[UPDATE BELOW: Lines are long, but moving fast today!] To no one's surprise, after three days of no mass transit due to Hurricane Sandy, there were huge crowds for the "bus bridge" between Brooklyn and Manhattan. With East River subway tunnels flooded, the bus bridge connected the two boroughs for thousands of commuters. But in case you didn't get on one of the lines—Barclays Center, Jay Street and Hewes Street in Brooklyn; various locations in spots in Manhattan (PDF)—check out this 7 minute video of the action around the Barclays Center:

And here's a panoramic image—click it for the jumbo version—of some of those waiting outside:


We stopped by the Barclays Center around 9 a.m. yesterday and found the line pretty unorganized. Most on the line (that wrapped around the new arena) said that they had been waiting for an hour, though one Crown Heights resident said she had been waiting for three hours and an accountant said he was waiting two hours to Midtown Manhattan. A Prospect Heights resident was trying to get her job at an ad agency on 53rd Street—her boss told her to go in because of deadlines. Some people gave up on the line and managed to find livery cabs.

Senator Chuck Schumer was there, trying to cheer up commuters. Fiona Spruill, an editor at the NY Times, Tweeted, "Chaos at Barclays center. Schumer greeting everyone with a smile. No one trying to get on a bus is smiling." On the bus, some early commuters complained it took a while just to get to the Manhattan Bridge, but eventually the police stepped in to give the buses a dedicated lane.

On the Manhattan side, for the evening commute, the lines were just as long. A reader photographed the crowd at Lexington and 54th Street, "Every block has a line around the corner." The MTA's chairman Joe Lhota had asked New Yorkers on Wednesday night to "just bear with us" as the agency contends with unprecedented damage to the 108-year-old subway system—and warned that the improvised mass transit was likely to be crowded. MTA spokesman Kevin Ortiz suggested that riders stagger their commutes, either an hour earlier or later, to avoid long waits.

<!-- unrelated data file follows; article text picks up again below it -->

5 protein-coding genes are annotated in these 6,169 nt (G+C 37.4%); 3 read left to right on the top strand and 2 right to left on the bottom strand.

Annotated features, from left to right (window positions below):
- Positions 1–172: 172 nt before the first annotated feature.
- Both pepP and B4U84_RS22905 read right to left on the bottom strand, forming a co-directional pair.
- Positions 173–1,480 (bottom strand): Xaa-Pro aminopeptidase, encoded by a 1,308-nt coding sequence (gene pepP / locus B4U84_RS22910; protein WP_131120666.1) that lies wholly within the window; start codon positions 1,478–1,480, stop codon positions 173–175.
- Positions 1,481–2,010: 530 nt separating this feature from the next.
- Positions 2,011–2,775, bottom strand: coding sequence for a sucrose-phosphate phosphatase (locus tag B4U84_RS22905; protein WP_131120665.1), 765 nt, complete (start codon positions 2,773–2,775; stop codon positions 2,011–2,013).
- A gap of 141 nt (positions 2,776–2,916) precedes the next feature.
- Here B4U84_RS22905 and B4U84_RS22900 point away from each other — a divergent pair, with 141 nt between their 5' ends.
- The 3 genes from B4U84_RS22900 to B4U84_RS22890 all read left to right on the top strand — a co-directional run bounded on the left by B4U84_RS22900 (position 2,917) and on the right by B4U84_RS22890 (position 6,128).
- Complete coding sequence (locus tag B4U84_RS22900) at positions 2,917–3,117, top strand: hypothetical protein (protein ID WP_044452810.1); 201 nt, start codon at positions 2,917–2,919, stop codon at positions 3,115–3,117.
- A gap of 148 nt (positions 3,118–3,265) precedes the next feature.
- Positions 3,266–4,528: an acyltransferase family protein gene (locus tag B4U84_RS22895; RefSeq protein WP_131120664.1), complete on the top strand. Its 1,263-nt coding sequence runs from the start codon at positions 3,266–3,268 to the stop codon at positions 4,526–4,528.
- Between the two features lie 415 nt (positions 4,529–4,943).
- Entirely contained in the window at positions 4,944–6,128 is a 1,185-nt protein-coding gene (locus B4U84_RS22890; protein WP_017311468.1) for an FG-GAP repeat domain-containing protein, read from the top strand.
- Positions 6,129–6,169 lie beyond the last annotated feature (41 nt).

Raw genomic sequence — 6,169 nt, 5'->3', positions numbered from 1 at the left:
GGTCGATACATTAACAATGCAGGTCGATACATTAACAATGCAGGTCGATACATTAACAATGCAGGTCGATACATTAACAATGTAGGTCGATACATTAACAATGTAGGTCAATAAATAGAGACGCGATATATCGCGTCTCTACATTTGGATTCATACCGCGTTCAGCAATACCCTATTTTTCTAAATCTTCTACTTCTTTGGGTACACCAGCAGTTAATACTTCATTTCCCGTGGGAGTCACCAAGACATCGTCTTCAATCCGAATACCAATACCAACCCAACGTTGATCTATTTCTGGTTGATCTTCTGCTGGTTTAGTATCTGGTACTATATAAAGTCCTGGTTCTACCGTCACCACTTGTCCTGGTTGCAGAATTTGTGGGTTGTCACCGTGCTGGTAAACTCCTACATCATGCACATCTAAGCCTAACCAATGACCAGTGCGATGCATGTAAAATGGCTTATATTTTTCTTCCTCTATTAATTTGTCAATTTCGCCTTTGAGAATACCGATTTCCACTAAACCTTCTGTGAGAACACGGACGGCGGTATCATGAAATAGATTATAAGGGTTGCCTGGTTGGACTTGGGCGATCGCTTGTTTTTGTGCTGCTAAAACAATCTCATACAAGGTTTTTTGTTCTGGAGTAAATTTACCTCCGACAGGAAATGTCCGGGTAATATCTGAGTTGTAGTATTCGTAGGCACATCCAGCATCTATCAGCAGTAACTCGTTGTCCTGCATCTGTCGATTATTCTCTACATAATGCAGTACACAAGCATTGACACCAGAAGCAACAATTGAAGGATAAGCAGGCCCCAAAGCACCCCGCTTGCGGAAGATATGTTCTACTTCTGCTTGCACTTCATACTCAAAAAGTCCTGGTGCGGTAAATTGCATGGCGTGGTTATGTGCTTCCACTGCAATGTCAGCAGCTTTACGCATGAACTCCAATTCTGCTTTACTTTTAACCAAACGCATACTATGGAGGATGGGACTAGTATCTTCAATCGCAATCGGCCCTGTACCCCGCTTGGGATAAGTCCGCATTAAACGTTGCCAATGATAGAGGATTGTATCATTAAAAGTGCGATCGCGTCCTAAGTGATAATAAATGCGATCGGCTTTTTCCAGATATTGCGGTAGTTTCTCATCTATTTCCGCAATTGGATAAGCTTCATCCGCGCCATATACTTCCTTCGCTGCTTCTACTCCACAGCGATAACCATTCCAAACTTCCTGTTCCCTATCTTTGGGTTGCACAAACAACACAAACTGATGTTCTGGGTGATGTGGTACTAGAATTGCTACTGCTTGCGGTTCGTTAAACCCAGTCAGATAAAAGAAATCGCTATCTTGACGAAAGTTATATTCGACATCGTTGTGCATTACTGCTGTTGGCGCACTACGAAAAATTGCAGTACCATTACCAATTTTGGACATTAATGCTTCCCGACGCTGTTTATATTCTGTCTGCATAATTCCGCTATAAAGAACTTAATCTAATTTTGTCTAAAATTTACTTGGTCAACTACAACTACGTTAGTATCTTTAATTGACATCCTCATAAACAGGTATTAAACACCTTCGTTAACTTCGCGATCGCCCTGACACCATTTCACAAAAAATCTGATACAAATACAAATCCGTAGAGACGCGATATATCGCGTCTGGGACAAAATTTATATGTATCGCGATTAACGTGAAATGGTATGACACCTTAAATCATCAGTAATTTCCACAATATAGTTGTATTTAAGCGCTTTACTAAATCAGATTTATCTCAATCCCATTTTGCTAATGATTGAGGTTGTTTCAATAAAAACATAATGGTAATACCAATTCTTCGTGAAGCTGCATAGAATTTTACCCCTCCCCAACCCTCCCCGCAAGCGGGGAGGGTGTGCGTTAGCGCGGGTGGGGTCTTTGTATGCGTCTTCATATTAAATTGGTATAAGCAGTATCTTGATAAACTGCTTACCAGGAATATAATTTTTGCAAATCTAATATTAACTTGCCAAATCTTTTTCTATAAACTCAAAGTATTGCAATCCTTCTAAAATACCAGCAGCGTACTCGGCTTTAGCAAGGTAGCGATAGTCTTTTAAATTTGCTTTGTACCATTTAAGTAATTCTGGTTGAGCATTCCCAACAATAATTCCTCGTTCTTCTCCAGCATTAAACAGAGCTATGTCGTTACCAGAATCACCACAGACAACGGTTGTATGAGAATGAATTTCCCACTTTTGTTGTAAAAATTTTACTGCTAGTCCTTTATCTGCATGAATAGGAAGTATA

Still, one Brooklyn resident was both frustrated and nostalgic; he told the NY Post after waiting for a while at the Barclays Center, "It’s very hostile waiting in that line. It was overwhelming. I felt like I was in the movie ‘Avatar’ where everyone is waiting to be deported. It’s scary! ... I never knew how crucial the MTA was. I definitely took it for granted. I wish I never complained that they were late before the hurricane. At least they came!"

Well, pray for Con Edison to get power back: Once the utility does, the MTA says it'll take two hours to get the 4/5 and F back up and running between Brooklyn and Manhattan!

Update: Looks like lines are moving better than yesterday, but still really long:

But let's give credit to the MTA for at least having a way to getting commuters between Brooklyn and Manhattan 24/7—many, if not all of their workers, have been pulling crazy long shifts to make it happen!